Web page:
The Thin Ideal

September 30, 2015

I recently attended The Body Project at my school, a group fighting against the "thin ideal" society and media has created in women. We were asked to write a letter to a younger girl discussing the costs of pursuing this perfect woman. I wanted to share what I came up with as a reminder to both myself and whoever needs a little pick-me-up. If you ever get a chance to do something like this, I would definitely recommend it.

To a younger girl,
 When you look in the mirror, what do you see? Though I can't guess your hair color or face shape, I am pretty certain of what you don't see. Your smile, warm heart, engaging laugh, shining personality. You don't see every single molecule in  your body that makes you you.

 Contrary to poplar belief, what you see in the mirror isn't actually of a reflection of you. More often than not, you're half blind & acting delusional. You end up seeing everything you're not rather than what you truly are. You begin to strive for something that just isn't possible and it hurts you more than you can imagine.  

 It'll take a toll on you--no just physically but mentally & emotionally too. You'll lose yourself in a world of "perfect people." You may believe pursuing this ideal person will make you more attractive, more like-able. But truth be told, you'll distance yourself from those you love. You'll become bitter & unthankful for what you've been blessed with. Chasing after the thin ideal will shrink your heart.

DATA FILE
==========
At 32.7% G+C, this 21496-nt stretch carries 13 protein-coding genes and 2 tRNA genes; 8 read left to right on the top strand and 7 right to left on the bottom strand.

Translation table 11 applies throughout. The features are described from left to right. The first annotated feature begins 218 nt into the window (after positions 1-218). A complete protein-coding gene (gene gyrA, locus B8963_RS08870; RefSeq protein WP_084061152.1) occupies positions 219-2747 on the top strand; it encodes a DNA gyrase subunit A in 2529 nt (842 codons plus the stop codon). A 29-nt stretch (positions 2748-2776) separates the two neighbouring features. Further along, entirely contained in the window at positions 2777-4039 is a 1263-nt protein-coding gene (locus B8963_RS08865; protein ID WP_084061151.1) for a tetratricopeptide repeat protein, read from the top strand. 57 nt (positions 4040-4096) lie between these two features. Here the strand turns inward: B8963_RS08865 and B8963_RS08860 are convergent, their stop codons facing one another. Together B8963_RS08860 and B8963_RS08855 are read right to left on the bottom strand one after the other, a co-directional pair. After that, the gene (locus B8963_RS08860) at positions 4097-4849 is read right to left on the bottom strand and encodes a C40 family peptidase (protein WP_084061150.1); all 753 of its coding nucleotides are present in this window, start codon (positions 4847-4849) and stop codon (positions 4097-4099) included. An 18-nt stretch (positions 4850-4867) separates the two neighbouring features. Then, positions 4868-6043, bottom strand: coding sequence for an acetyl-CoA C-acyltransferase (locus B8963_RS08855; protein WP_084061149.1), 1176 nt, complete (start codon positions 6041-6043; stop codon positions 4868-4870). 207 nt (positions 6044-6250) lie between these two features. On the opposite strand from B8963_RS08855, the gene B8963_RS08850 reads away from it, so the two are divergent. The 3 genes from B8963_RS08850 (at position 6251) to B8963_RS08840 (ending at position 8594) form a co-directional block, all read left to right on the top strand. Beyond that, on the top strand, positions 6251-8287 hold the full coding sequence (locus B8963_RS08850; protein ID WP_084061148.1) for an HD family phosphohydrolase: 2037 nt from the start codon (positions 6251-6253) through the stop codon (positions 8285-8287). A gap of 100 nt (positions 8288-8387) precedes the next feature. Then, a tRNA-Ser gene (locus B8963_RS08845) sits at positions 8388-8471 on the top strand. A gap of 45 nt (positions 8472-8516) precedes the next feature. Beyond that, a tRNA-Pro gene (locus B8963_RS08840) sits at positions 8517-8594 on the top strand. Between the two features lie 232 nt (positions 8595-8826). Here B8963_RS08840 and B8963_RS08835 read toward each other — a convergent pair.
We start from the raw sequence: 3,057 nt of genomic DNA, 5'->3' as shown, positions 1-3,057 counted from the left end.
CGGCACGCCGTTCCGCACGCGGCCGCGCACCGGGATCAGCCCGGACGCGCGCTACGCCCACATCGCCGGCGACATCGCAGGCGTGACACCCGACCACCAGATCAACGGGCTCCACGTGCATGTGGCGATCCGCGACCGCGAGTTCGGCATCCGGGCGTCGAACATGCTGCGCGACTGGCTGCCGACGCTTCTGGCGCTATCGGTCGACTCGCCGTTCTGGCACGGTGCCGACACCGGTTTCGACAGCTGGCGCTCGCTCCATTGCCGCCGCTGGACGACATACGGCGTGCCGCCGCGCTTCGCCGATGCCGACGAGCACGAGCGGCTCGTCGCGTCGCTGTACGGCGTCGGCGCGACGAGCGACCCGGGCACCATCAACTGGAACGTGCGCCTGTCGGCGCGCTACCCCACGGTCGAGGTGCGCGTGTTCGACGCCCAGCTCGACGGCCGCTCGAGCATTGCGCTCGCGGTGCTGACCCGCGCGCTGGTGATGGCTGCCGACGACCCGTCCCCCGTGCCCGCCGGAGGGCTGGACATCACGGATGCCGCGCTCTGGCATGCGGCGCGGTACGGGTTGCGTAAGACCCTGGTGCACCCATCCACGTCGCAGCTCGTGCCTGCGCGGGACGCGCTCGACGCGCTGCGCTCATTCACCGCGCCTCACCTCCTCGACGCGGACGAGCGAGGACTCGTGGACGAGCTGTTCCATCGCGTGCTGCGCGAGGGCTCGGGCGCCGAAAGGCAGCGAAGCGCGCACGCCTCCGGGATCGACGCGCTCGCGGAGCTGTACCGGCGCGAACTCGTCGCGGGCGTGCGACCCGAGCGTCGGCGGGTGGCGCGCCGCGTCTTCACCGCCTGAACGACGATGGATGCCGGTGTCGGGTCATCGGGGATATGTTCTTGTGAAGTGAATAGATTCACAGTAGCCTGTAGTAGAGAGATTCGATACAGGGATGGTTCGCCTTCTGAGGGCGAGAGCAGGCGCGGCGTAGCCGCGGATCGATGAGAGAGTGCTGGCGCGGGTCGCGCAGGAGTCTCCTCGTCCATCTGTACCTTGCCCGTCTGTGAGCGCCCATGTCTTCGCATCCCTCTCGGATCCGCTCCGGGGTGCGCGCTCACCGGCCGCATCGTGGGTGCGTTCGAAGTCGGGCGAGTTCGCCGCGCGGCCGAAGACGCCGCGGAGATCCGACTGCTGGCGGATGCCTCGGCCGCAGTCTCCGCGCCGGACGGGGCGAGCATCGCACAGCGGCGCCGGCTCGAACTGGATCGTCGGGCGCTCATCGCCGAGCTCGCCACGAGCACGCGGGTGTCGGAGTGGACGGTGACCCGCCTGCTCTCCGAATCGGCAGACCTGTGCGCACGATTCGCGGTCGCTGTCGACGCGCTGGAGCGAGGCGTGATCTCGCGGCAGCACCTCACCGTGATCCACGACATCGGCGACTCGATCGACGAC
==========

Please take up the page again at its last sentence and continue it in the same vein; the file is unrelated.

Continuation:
Try as you might but you'll never be happy until you learn to love yourself the way you are. Flaws & all. The whole concept of the (thin) ideal woman is to make you hate yourself. It will not empower you. It is an infinite chase that will wear out your self esteem, weaken your confidence & potentially evolve into self-harm on a physical level. There are detrimental health costs.

 Before you take on another fad diet tried, consider getting that boob job, push your limits by exercising for another hour or compare yourself to yet another model in a magazine, ask yourself if that supposed benefits outweigh the risks. Is "image" really worth the psychological stress? Is it worth the tangible costs?  Is it worth it to loser yourself for something that cannot exist?

So now I ask you again: When you look in the mirror what do you see?  

Always Love, Kaylee  

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